“Selves We Leave Behind” involves a first contact that doesn’t go too well when a hivemind becomes aware that humans are infiltrating its world. This is a fairly tired tale, though it has one of the best alien descriptions of humans I’ve read (including: “Its central nerve cluster resides within a hard bulb protruding from the top of its body.”) but the ending, however natural, is fictionally weak. In one of a pair of “ooh, internet!” tales, a young girl gets a “Razzibot” (which is not “razzy bot” but “paparazzi-bot”) and becomes an internet phenom after streaming her life (akin to Sterling’s 1980 The Artificial Kid). Aside from theme and regardless of her family breakup and live agony, I have a logical question as to why she’d particularly stick out. “The Streaming Man” involves a guy putting monitoring implants in his body which emit sounds for diagnostic purposes which turns him into a popular internet “music” stream to the point that he even has nutjob fans – including one who shoots him. He survives but he sort of loses his mind and the rest of the overlong story is about him trying to find his way back. I don’t buy that the sounds are “a cacophony, but not” and his later behavior didn’t make him very likeable. Aside from nods to printed organs, etc., “Sun Splashed Fields” isn’t really SF at all, but discusses a man needing a medical procedure and his wife needing to become a participant in a medical trial to pay for it. It seemed to have a chance to go for a “medical industry as vampire” theme but lacked focus and concentrated more on the ironic relationship of the couple.
Lesser tales include “An Incident on Ishtar,” in which an autistic girl tries to make up for a “Terrible Mistake” by moving to a habitat atop Venus, which suffers from implausibility and bathos and ironically appears in the same issue as part of a Kunsken serial when it reads something like an inferior version of that author’s “Persephone Descending” (which had its own political plausibility problems). “Frog Happy” is a somewhat surreal tale of strange animals appearing and being perhaps even stranger than they seem. “Big Thompson” tries to soften its SETI infodump half with a decent human interest half involving a boy, his somewhat abusive mom, and a flood, but the thing that ties them together is weak. “Beek” is all infodump, from a beekeeper to a president, except for its “let’s make it SF” twist. “The Being” has a comical alien that worries the protagonist.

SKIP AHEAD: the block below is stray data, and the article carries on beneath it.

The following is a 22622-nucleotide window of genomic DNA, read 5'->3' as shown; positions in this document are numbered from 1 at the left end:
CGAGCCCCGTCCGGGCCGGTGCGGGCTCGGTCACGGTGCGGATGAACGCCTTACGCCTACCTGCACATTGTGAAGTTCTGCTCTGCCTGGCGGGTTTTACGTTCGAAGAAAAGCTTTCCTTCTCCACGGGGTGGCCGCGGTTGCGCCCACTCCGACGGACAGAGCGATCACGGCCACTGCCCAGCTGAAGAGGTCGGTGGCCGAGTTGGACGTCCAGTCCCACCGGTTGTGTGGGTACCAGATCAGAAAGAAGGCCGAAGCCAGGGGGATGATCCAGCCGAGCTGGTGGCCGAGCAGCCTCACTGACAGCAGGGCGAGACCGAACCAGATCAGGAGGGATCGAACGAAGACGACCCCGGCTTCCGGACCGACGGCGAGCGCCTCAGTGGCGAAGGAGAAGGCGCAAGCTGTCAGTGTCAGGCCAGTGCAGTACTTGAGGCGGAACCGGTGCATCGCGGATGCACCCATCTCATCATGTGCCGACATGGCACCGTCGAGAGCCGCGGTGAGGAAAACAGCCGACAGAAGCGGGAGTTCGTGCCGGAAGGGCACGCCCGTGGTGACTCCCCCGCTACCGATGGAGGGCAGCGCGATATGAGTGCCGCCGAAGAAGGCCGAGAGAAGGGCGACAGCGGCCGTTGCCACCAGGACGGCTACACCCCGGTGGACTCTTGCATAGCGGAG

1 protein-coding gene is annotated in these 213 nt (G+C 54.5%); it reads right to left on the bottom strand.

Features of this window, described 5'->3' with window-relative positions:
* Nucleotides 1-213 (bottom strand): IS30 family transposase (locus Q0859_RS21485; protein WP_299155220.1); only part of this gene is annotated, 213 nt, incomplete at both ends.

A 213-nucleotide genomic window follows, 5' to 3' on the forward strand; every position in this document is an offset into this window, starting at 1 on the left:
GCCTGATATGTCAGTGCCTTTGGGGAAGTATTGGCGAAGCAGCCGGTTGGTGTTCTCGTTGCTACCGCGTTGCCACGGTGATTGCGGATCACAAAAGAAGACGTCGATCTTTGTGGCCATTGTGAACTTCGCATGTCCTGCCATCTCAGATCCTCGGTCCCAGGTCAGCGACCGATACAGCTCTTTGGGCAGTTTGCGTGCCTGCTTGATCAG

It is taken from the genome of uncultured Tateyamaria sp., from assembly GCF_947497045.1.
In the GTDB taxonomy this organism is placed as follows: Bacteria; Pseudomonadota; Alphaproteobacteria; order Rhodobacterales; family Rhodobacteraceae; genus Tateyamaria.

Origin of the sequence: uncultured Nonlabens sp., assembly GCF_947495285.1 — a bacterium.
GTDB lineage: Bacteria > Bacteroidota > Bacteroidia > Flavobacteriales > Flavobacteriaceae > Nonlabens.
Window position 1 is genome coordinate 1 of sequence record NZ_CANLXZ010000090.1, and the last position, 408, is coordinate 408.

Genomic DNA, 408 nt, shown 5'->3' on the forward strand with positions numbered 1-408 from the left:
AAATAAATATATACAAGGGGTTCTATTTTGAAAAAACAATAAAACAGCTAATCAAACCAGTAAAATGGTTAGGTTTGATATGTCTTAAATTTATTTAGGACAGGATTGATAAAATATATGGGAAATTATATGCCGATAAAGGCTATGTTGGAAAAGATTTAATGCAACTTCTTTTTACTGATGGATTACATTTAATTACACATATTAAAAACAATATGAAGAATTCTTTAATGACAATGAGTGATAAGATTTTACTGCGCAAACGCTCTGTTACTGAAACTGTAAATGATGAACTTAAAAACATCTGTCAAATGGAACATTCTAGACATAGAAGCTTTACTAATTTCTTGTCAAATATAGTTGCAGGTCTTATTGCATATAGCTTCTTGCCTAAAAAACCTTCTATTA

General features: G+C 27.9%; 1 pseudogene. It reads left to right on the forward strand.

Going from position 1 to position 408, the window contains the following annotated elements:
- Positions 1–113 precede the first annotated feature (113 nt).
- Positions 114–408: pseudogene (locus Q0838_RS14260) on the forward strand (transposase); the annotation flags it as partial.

All the above stories fall short more in retrospect than in the reading. The only stories that were difficult to get through were “Car Talk,” in which a woman argues with her self-driving AI car about her boyfriend’s politics, which is just a “theme dump” and is the type of story about annoyance that is annoying. Finally, “Lab B-15,” may well end up highly regarded by some folks but, for me, this looping tale about modeling people’s brains for digital upload after death uses a tiresome method and takes a looong time to cover an old subject before reaching obvious conclusions and is a lot like everything from the author’s own “No Placeholder for You My Love” to things like PKD’s 1957 Eye in the Sky.
By the way, I should point out that, while this issue includes a serial segment, it includes no novellas and only two novelettes (“The Spires,” “Lab B-15”) according to its table of contents, though “Tailgunner” seems to be a novelette based on my word count. Of the other short stories, only three are longer than about 4K (“The Streaming Man,” “Ishtar,” and “Camel’s Tail”), two of 3-4K (“Beek,” “Sun Splashed Fields”), and the other eight are less than that, going on down to about 800 words. While the short stories were stronger than the novelettes in this issue, I’ll say again that I’d really prefer to see somewhat fewer but longer, more substantial stories.